1. If any of your electronic irrigation controllers and tap timers are behaving in an erratic way it's time to borrow an old saying " have a lie down and a Bex". In other words turn the power off, go and have a 15 minute cup of tea then turn the power on again. This give time for everything to cool down and reset when the power is switched on again.
2. Sprinkler checks are needed at the very least on a weekly basis.
3. Try to organise your watering early in the morning even just before dawn. At this time the soil is cool and there is virtually no loss through evaporation.
4. One of the most common problems with programming irrigation controllers is setting up a new start time for each station. This is not only unnecessary it can also send the system into a spasm and result in a lot of wasted water. Only one start time is needed as after the first station has completed its time each of the remaining stations come on sequentially.
5. Do you have a plan of your reticulation system including the location of pipes and solenoid valves. If not but you do have some knowledge its a great idea to write it down so there is a record. I tend to store mine in the controller itself so I can readily find it. It's always handy to see it on paper as the memory can fade.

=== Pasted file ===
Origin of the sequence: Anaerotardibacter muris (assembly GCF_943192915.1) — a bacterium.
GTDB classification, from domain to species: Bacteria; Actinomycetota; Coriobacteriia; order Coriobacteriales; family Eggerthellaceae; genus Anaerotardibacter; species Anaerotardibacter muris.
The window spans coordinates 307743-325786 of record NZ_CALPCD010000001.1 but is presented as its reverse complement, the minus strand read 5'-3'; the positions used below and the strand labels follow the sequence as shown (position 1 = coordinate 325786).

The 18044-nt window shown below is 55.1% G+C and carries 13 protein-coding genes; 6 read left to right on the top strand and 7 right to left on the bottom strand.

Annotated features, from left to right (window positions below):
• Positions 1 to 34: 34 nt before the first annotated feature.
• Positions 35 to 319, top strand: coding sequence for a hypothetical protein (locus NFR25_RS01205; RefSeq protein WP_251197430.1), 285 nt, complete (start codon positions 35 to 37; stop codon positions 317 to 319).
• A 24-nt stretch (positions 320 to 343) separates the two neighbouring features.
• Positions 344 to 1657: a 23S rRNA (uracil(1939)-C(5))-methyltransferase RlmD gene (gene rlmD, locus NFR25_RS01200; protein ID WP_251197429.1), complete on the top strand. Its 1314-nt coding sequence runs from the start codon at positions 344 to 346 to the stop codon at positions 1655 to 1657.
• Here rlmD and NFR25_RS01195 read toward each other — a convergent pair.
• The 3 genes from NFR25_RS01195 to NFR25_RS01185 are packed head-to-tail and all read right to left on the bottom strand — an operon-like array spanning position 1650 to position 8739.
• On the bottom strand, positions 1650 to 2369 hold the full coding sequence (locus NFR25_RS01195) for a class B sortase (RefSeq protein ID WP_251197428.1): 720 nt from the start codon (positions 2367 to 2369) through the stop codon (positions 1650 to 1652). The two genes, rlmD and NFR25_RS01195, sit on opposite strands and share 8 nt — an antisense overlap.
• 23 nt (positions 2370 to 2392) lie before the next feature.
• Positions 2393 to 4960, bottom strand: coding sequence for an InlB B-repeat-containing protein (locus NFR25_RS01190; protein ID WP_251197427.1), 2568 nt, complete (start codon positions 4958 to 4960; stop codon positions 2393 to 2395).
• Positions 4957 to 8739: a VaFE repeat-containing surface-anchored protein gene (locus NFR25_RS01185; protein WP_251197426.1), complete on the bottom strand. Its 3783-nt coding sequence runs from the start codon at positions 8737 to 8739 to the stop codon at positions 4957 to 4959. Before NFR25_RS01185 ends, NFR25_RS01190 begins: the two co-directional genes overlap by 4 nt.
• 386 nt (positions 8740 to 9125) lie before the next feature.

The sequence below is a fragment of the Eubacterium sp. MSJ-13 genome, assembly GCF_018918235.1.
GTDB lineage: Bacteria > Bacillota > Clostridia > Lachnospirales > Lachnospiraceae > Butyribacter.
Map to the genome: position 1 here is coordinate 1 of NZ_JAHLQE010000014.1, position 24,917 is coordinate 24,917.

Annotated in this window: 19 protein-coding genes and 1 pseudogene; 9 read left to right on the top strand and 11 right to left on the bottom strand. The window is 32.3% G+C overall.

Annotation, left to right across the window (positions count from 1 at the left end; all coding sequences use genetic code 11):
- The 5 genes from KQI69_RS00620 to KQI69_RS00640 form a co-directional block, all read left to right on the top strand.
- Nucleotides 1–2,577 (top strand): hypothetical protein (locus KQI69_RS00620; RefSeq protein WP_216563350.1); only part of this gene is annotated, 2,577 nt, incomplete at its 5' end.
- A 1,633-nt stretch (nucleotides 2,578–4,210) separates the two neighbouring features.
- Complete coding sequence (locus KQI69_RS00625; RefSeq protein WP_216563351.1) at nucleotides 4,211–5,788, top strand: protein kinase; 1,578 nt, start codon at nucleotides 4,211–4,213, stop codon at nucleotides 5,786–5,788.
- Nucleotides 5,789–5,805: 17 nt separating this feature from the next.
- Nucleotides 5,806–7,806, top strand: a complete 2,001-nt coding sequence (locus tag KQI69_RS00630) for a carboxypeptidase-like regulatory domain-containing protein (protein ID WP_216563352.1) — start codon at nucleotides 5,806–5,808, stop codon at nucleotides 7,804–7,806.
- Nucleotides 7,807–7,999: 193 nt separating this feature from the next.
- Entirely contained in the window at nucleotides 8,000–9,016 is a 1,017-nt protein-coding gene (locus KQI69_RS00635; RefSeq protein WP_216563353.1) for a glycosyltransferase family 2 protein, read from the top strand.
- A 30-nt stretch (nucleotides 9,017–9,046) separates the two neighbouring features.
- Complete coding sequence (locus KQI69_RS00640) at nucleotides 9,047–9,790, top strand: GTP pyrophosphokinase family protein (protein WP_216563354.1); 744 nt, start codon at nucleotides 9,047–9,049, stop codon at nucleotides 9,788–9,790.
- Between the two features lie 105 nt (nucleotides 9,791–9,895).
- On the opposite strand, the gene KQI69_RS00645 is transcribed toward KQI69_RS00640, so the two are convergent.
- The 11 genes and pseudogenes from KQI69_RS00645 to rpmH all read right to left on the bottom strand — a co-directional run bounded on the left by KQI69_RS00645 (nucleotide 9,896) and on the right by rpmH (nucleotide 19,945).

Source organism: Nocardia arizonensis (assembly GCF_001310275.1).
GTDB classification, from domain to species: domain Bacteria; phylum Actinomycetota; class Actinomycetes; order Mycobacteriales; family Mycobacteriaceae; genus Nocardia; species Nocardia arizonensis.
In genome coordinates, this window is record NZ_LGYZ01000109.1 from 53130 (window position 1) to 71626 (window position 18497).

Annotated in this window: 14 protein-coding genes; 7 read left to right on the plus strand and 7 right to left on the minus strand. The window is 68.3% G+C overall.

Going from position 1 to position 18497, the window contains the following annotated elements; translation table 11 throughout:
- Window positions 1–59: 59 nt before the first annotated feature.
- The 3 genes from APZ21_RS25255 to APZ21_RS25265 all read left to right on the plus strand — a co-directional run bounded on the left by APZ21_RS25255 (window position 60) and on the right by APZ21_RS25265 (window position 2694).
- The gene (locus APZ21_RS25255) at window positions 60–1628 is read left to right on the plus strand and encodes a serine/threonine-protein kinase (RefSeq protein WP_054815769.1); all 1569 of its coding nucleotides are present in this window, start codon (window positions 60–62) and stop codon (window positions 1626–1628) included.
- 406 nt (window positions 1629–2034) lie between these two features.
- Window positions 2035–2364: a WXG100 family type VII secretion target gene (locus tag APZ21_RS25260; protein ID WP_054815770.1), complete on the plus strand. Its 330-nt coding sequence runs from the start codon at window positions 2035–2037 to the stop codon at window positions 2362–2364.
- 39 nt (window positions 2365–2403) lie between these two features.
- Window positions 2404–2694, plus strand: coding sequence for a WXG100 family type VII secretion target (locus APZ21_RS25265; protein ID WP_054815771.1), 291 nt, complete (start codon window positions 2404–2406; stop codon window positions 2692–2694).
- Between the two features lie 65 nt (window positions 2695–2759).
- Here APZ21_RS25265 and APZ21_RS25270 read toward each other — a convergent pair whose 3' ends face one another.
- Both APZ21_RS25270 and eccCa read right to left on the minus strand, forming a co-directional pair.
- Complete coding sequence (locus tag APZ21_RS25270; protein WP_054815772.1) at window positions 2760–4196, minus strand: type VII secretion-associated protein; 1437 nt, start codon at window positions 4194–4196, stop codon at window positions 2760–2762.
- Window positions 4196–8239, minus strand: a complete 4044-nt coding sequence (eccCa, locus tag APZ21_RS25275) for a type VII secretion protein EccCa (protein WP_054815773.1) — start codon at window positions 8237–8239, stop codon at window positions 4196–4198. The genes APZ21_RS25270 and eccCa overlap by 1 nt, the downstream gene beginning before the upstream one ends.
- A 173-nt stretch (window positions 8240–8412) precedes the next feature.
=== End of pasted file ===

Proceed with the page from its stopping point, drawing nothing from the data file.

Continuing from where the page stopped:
6. If your plants are drooping on a hot day or your lawn is suddenly looking a blue colour rather than the usual green it's a sign of wilting. A short burst of water even in the middle of the day can help to keep the plants alive and reduce the shock of severe dehydration leading to growth halts. Don't be afraid to spray water on the foliage the fear that you might burn the leaves by some magnifier effect is an "old husbands tale", otherwise know as balderdash.
7. When installing sprinklers on a sloping piece of ground or lawn remember that gravity will reduce the spread of the sprinkler on the uphill part of the throw. It will also extend it on the downhill side. This means the sprinkler needs to be closer to the top of the slope . Also set the riser up so that it is perpendicular to the actual slope as this will result in a more even spread without the problem of excavating a hole along the top edge of the spray pattern.
8. Can you tunnel under garden paths when setting up an irrigation system. The answer is yes. Dig a trench with side of the path in a line. Take a piece of PVC pipe that longer than the path is wide. Attach this to a hose, turn the water on and work it back and forth under the path till it pops out in the trench on the other side. Replace this with a length of PVC or Poly pipe and you have done the job.
9. When planning your sprinkler lines in a hilly or sloping garden try to set sprinklers that are at the same height in other words work across the slope. When you have sprinklers on the same line that run up a slope the one at the top of the line gets least water whereas the one at the bottom gets more to the point of flooding. Gravity at work again.
10. Where fixed sprinklers on risers are in positions where they can be knocked by pedestrians or mowers at the edge of beds remove a piece of PVC pipe and replace with Poly which can allow you a small amount of 'give'.